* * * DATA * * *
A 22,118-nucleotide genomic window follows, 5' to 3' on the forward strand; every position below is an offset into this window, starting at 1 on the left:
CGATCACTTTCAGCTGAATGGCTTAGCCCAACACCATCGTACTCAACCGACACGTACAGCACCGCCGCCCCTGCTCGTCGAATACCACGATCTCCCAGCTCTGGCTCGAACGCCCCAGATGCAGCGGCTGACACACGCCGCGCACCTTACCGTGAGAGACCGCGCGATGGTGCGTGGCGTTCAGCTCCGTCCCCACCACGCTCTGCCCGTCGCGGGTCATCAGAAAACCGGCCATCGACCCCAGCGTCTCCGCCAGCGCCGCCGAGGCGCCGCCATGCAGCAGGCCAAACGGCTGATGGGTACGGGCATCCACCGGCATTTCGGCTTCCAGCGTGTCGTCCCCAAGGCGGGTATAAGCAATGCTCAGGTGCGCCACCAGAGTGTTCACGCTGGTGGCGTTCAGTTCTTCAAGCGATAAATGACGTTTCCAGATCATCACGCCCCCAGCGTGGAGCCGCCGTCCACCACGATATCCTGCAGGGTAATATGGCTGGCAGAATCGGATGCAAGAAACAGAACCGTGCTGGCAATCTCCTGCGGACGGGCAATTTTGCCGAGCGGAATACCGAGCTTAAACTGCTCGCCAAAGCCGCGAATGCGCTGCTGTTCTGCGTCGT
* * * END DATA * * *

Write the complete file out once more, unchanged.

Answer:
A 22,118-nucleotide genomic window follows, 5' to 3' on the forward strand; every position below is an offset into this window, starting at 1 on the left:
CGATCACTTTCAGCTGAATGGCTTAGCCCAACACCATCGTACTCAACCGACACGTACAGCACCGCCGCCCCTGCTCGTCGAATACCACGATCTCCCAGCTCTGGCTCGAACGCCCCAGATGCAGCGGCTGACACACGCCGCGCACCTTACCGTGAGAGACCGCGCGATGGTGCGTGGCGTTCAGCTCCGTCCCCACCACGCTCTGCCCGTCGCGGGTCATCAGAAAACCGGCCATCGACCCCAGCGTCTCCGCCAGCGCCGCCGAGGCGCCGCCATGCAGCAGGCCAAACGGCTGATGGGTACGGGCATCCACCGGCATTTCGGCTTCCAGCGTGTCGTCCCCAAGGCGGGTATAAGCAATGCTCAGGTGCGCCACCAGAGTGTTCACGCTGGTGGCGTTCAGTTCTTCAAGCGATAAATGACGTTTCCAGATCATCACGCCCCCAGCGTGGAGCCGCCGTCCACCACGATATCCTGCAGGGTAATATGGCTGGCAGAATCGGATGCAAGAAACAGAACCGTGCTGGCAATCTCCTGCGGACGGGCAATTTTGCCGAGCGGAATACCGAGCTTAAACTGCTCGCCAAAGCCGCGAATGCGCTGCTGTTCTGCGTCGT